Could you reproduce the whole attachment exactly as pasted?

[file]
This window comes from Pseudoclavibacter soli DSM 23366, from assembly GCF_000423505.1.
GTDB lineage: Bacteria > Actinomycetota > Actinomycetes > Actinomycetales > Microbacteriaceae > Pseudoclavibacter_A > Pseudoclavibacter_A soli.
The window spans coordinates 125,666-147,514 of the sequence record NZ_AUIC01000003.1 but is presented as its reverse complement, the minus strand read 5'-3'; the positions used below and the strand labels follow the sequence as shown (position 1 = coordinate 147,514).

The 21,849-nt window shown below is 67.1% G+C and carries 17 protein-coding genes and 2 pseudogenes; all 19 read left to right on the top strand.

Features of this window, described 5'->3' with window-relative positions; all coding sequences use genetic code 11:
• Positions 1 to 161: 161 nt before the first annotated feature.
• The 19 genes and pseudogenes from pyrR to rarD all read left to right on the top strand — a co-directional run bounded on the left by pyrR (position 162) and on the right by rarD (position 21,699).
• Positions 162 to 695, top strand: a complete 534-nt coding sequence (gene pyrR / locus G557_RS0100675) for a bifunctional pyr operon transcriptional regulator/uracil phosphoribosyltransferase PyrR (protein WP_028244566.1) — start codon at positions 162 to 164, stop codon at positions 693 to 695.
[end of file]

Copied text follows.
This window comes from Pseudoclavibacter soli DSM 23366, from assembly GCF_000423505.1.
GTDB lineage: Bacteria > Actinomycetota > Actinomycetes > Actinomycetales > Microbacteriaceae > Pseudoclavibacter_A > Pseudoclavibacter_A soli.
The window spans coordinates 125,666-147,514 of the sequence record NZ_AUIC01000003.1 but is presented as its reverse complement, the minus strand read 5'-3'; the positions used below and the strand labels follow the sequence as shown (position 1 = coordinate 147,514).

The 21,849-nt window shown below is 67.1% G+C and carries 17 protein-coding genes and 2 pseudogenes; all 19 read left to right on the top strand.

Features of this window, described 5'->3' with window-relative positions; all coding sequences use genetic code 11:
• Positions 1 to 161: 161 nt before the first annotated feature.
• The 19 genes and pseudogenes from pyrR to rarD all read left to right on the top strand — a co-directional run bounded on the left by pyrR (position 162) and on the right by rarD (position 21,699).
• Positions 162 to 695, top strand: a complete 534-nt coding sequence (gene pyrR / locus G557_RS0100675) for a bifunctional pyr operon transcriptional regulator/uracil phosphoribosyltransferase PyrR (protein WP_028244566.1) — start codon at positions 162 to 164, stop codon at positions 693 to 695.